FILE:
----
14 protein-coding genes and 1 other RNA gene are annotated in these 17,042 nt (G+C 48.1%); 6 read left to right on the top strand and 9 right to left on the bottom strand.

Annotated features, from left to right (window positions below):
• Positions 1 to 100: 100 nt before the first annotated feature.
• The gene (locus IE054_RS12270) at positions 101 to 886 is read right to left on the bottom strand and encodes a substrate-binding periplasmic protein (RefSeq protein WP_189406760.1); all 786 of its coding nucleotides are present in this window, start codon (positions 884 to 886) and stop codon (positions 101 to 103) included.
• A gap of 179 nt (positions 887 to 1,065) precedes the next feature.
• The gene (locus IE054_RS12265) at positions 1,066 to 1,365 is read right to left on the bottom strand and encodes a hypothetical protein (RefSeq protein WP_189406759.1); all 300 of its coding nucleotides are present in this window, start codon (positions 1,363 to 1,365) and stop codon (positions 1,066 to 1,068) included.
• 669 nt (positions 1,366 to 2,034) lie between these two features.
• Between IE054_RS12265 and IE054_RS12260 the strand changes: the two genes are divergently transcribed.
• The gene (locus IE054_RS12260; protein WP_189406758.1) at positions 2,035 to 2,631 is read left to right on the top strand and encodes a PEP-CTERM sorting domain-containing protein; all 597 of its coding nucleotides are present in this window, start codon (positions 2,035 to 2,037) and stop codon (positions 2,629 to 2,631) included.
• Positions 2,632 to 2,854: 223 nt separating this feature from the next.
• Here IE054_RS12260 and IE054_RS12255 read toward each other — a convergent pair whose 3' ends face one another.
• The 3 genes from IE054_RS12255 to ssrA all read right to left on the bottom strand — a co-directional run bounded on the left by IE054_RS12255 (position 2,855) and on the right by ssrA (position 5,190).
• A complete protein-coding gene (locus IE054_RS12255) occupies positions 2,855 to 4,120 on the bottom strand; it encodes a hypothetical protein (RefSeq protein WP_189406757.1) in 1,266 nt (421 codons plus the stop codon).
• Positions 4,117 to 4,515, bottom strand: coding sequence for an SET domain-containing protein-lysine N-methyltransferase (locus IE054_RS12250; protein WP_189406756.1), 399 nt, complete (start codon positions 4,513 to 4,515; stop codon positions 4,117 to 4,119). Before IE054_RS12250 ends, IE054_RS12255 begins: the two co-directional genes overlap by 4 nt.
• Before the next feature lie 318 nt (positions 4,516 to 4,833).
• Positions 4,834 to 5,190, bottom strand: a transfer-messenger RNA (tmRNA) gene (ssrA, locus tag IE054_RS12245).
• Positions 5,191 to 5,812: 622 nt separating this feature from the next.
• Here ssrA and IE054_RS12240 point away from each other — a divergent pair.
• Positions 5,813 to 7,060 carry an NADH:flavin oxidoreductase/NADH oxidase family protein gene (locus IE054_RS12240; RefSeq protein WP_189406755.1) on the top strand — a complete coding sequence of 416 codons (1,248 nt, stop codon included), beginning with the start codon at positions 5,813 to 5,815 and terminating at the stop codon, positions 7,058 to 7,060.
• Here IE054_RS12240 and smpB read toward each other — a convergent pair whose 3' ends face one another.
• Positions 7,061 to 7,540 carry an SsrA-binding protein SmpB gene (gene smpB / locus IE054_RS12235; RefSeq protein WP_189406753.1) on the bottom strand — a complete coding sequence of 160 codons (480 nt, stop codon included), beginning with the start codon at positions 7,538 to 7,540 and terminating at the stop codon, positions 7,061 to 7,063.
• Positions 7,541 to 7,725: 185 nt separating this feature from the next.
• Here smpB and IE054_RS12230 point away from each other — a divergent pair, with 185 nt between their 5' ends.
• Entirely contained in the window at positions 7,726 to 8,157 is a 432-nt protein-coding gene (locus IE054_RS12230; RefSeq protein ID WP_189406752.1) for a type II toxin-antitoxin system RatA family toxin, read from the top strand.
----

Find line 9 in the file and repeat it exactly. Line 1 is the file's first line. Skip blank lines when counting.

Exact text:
• The gene (locus IE054_RS12260; protein WP_189406758.1) at positions 2,035 to 2,631 is read left to right on the top strand and encodes a PEP-CTERM sorting domain-containing protein; all 597 of its coding nucleotides are present in this window, start codon (positions 2,035 to 2,037) and stop codon (positions 2,629 to 2,631) included.